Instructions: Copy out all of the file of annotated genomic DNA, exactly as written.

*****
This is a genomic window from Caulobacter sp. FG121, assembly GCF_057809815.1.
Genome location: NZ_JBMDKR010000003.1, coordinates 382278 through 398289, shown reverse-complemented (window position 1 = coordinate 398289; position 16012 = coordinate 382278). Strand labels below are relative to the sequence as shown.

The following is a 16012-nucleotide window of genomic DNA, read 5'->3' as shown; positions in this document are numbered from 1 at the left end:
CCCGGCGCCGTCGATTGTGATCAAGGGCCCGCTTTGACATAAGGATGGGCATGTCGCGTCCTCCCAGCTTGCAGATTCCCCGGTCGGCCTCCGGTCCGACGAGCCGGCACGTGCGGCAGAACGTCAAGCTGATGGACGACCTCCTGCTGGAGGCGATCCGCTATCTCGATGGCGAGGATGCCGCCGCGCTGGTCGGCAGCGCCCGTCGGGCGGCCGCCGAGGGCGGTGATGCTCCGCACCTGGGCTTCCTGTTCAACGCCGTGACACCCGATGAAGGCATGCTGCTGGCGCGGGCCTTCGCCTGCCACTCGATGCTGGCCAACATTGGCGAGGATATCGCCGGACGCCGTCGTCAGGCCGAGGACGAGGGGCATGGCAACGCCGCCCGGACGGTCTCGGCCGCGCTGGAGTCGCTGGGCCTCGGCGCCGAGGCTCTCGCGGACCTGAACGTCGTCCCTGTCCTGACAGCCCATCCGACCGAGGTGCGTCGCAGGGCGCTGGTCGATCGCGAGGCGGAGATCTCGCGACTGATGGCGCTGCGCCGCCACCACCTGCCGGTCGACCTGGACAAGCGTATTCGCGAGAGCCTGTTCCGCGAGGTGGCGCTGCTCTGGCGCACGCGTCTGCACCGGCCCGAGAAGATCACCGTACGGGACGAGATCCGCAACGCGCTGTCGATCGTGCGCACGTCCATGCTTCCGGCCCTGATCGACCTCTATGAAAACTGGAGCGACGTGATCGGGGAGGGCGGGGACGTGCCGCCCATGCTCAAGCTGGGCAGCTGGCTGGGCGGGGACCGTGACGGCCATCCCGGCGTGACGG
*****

This is a genomic window from Caulobacter sp. FG121, assembly GCF_057809815.1.
Genome location: NZ_JBMDKR010000003.1, coordinates 382278 through 398289, shown reverse-complemented (window position 1 = coordinate 398289; position 16012 = coordinate 382278). Strand labels below are relative to the sequence as shown.

The following is a 16012-nucleotide window of genomic DNA, read 5'->3' as shown; positions in this document are numbered from 1 at the left end:
CCCGGCGCCGTCGATTGTGATCAAGGGCCCGCTTTGACATAAGGATGGGCATGTCGCGTCCTCCCAGCTTGCAGATTCCCCGGTCGGCCTCCGGTCCGACGAGCCGGCACGTGCGGCAGAACGTCAAGCTGATGGACGACCTCCTGCTGGAGGCGATCCGCTATCTCGATGGCGAGGATGCCGCCGCGCTGGTCGGCAGCGCCCGTCGGGCGGCCGCCGAGGGCGGTGATGCTCCGCACCTGGGCTTCCTGTTCAACGCCGTGACACCCGATGAAGGCATGCTGCTGGCGCGGGCCTTCGCCTGCCACTCGATGCTGGCCAACATTGGCGAGGATATCGCCGGACGCCGTCGTCAGGCCGAGGACGAGGGGCATGGCAACGCCGCCCGGACGGTCTCGGCCGCGCTGGAGTCGCTGGGCCTCGGCGCCGAGGCTCTCGCGGACCTGAACGTCGTCCCTGTCCTGACAGCCCATCCGACCGAGGTGCGTCGCAGGGCGCTGGTCGATCGCGAGGCGGAGATCTCGCGACTGATGGCGCTGCGCCGCCACCACCTGCCGGTCGACCTGGACAAGCGTATTCGCGAGAGCCTGTTCCGCGAGGTGGCGCTGCTCTGGCGCACGCGTCTGCACCGGCCCGAGAAGATCACCGTACGGGACGAGATCCGCAACGCGCTGTCGATCGTGCGCACGTCCATGCTTCCGGCCCTGATCGACCTCTATGAAAACTGGAGCGACGTGATCGGGGAGGGCGGGGACGTGCCGCCCATGCTCAAGCTGGGCAGCTGGCTGGGCGGGGACCGTGACGGCCATCCCGGCGTGACGG